David Ralston’s allies clear way to back Jon Burns as House speaker

Credit: Alyssa Pointer / Alyssa.Pointer@ajc.com

Credit: Alyssa Pointer / Alyssa.Pointer@ajc.com

Three of House Speaker David Ralston’s key allies appeared to reach a consensus on Tuesday over who should take his gavel when he steps down from his leadership post.

Jan Jones, the No. 2 Republican in the House, and Matt Hatchett, another high-ranking legislator, each agreed to clear the way for Majority Leader Jon Burns to seek Ralston’s post.

The maneuvering came days after Ralston said he would give up his leadership position next year because of an unspecified “health challenge.” The Blue Ridge Republican will still stand for another term in the Legislature.

The decisions don’t guarantee that Burns will be elected to the leadership post. State Rep. Barry Fleming, a Ralston rival, has already started running for the position and is considered a serious contender. And state Rep. Alan Powell is also weighing a bid for the powerful post.

But the chain of decisions bolsters Burns’ chances of winning the job, one of the most powerful and challenging in the state. And it shows that Ralston’s allies are circling the wagons ahead of Monday’s caucus vote to block Fleming, who has pressed to take the chamber in a more combative direction.

Credit: Bob Andres/AJC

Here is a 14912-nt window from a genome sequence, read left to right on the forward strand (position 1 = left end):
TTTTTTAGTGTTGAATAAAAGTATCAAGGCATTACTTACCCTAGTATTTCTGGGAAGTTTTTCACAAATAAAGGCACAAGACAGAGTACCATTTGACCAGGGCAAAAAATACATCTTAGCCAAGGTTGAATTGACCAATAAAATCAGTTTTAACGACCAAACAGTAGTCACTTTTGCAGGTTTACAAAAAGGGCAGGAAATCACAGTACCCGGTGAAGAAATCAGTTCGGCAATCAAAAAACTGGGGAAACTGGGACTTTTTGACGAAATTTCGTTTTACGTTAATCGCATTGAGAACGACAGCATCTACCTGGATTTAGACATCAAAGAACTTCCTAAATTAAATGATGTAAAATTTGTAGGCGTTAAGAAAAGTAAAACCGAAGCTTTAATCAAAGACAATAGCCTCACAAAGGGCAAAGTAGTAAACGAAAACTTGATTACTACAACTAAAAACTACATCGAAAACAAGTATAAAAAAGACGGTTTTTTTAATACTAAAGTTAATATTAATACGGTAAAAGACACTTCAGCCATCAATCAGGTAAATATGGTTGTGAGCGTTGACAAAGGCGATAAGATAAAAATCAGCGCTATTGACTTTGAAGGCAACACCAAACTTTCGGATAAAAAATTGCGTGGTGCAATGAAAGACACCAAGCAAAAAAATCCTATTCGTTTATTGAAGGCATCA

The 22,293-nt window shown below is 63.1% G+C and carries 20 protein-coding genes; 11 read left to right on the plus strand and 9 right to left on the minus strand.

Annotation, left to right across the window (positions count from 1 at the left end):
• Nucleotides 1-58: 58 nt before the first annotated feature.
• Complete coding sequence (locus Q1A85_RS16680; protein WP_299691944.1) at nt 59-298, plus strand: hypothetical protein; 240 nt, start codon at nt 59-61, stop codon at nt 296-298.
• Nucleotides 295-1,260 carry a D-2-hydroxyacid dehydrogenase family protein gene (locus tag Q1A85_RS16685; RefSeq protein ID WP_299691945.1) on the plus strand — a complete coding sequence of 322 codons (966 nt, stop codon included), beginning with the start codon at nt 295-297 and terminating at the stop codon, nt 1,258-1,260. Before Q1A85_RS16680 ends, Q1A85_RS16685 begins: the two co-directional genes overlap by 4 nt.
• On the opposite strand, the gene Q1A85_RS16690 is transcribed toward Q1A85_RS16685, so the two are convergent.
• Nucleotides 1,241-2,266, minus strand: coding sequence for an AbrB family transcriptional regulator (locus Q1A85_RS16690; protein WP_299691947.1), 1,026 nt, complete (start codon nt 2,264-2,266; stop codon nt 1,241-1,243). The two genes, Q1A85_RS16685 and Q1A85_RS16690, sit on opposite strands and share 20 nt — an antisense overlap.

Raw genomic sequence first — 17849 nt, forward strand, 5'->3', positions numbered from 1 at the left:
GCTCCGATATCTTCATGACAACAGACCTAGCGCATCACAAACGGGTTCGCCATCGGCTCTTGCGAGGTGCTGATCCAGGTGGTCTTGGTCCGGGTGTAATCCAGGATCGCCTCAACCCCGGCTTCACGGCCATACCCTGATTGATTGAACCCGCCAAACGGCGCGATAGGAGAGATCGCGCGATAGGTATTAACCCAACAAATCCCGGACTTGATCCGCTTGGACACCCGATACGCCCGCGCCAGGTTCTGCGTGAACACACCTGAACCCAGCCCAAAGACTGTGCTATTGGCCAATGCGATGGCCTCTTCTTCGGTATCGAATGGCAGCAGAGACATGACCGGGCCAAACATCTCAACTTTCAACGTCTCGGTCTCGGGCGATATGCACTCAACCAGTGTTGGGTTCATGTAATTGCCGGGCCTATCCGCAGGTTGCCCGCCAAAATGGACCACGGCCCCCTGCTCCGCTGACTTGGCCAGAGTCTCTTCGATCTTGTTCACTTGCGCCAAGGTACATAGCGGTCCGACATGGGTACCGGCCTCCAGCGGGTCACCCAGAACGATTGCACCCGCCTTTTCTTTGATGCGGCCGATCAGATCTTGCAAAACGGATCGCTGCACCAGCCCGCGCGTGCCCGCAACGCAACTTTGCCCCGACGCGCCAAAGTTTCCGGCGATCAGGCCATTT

Credit: Bob Andres/AJC

Jones said in a statement she’s seeking another term as the chamber’s second-ranking Republican – and is endorsing Burns for the speaker’s gavel.

“Working together, we will continue building upon the strong foundation Speaker Ralston has laid while navigating the changing political landscape,” she said. “I firmly believe the experience, leadership and track record of both Jon and myself will strengthen our caucus and lead to future legislative and political successes.”

It was a swift change of heart. On Monday, Jones sent her caucus a letter announcing she’s seeking to succeed Ralston with a promise to embrace “conservative principles that unite us, not divide us.”

Hatchett said he won’t seek any leadership post.

“This was not a decision I made lightly, but during these uncertain times, the strength and stability of our caucus is of utmost importance,” he said. “While I will not run for another leadership position, I believe I can be of service to you and the House body in other ways.”

Fleming, meanwhile, said he’s unfazed by the maneuvering as he pointed to his experience as the architect of Georgia’s voting overhaul.

“Members know that this is a unique moment where proven, unwavering leadership matters most,” he said.